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15 April 2008 Runway infrared range concept for EVS
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A major problem in obtaining FAA approval for infrared EVS-based operations under poor-visibility conditions is the lack of correlation between runway visible range and IR attenuation or range. The "IR advantage" in fog, although often substantial, varies greatly as a function of detailed droplet-size distribution. Real-time knowledge of the IR extinction at a given destination is key to reliable operations with lower decision heights. We propose the concept of a Runway Infrared Range (RIRR), to be measured by a ground-based IR transmissometer. Although RVR determination now utilizes single-point scatterometry, the very (Mie) scattering mechanism that often affords a significant IR range advantage necessitates a return to two-point transmissometry. As an adaptation of RVR technology, RIRR will include separate determinations of background-scene and runway/approach lights ranges, respectively. The latter algorithm, known as Allard's Law, will encompass background level, light-settings, visible extinction, and camera performance (usually at short-wave IR). The assumptions and validity of this RIRR parallel those for the traditional RVR. Also, through extended monitoring at a hub, the RIRR may be inexpensively surveyed throughout a fog season, thus predicting the economic benefits of IR-based EVS for that site.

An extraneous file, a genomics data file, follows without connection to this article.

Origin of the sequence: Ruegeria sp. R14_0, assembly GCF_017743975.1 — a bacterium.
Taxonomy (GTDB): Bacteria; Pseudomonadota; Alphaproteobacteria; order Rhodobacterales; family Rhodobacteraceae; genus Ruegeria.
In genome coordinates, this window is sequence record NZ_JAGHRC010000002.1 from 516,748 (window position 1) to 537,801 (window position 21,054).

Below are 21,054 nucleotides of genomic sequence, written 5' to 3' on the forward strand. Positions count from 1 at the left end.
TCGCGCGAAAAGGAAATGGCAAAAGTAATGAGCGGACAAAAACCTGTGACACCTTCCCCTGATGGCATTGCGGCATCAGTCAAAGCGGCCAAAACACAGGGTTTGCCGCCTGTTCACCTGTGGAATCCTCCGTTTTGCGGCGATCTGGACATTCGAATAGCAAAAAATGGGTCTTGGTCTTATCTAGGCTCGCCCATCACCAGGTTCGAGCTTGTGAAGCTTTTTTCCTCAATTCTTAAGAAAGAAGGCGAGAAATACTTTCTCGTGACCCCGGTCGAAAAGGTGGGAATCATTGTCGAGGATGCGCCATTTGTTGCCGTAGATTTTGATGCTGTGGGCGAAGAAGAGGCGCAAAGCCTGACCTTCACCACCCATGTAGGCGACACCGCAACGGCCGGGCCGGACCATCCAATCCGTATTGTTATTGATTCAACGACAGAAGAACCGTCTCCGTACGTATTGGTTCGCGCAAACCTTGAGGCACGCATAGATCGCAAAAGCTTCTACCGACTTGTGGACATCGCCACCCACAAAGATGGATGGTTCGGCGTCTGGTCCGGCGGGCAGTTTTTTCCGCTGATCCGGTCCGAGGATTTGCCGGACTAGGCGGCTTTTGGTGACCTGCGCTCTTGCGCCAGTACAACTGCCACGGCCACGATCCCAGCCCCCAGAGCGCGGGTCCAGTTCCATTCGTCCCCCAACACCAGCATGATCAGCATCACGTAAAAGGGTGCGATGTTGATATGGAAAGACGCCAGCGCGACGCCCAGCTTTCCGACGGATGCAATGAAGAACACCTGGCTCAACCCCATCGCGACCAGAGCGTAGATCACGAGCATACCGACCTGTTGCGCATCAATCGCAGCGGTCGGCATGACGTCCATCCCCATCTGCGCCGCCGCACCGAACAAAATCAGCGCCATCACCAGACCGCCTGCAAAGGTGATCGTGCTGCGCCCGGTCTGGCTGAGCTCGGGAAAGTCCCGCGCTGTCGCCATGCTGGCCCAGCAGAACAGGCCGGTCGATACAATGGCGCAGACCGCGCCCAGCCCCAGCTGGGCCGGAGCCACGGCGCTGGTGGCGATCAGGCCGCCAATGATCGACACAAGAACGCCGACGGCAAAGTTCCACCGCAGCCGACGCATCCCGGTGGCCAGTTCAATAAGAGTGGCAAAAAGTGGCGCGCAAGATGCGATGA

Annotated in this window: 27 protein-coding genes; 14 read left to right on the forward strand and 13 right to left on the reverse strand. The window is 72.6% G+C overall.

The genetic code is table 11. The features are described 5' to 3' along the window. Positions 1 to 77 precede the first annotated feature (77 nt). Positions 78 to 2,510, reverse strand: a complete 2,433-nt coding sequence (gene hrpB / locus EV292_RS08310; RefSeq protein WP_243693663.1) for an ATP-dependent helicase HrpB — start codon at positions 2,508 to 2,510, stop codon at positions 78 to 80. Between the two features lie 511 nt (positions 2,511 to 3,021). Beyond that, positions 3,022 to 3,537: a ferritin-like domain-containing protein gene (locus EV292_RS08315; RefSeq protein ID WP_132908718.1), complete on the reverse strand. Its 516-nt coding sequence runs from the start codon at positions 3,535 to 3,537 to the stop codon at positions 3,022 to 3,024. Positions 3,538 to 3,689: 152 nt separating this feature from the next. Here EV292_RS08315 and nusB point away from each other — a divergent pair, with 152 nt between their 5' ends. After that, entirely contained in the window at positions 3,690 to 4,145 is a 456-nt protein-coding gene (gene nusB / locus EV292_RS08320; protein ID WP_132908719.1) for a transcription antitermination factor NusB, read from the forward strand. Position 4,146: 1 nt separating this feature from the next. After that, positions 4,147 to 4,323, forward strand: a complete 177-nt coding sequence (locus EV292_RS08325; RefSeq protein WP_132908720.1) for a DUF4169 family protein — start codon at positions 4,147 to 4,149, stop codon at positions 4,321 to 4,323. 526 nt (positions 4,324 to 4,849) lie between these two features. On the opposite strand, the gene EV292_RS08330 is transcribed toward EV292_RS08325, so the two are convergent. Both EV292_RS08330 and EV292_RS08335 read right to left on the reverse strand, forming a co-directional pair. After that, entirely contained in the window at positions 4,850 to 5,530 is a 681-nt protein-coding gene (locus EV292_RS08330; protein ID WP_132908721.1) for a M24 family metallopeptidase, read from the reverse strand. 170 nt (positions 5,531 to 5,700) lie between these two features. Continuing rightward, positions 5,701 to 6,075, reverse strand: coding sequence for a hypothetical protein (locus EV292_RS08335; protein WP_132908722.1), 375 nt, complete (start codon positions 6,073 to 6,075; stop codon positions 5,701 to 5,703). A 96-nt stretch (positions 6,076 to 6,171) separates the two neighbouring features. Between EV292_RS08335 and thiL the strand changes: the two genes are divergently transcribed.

© (2008) COPYRIGHT Society of Photo-Optical Instrumentation Engineers (SPIE). Downloading of the abstract is permitted for personal use only.
J. Richard Kerr "Runway infrared range concept for EVS", Proc. SPIE 6957, Enhanced and Synthetic Vision 2008, 695702 (15 April 2008);

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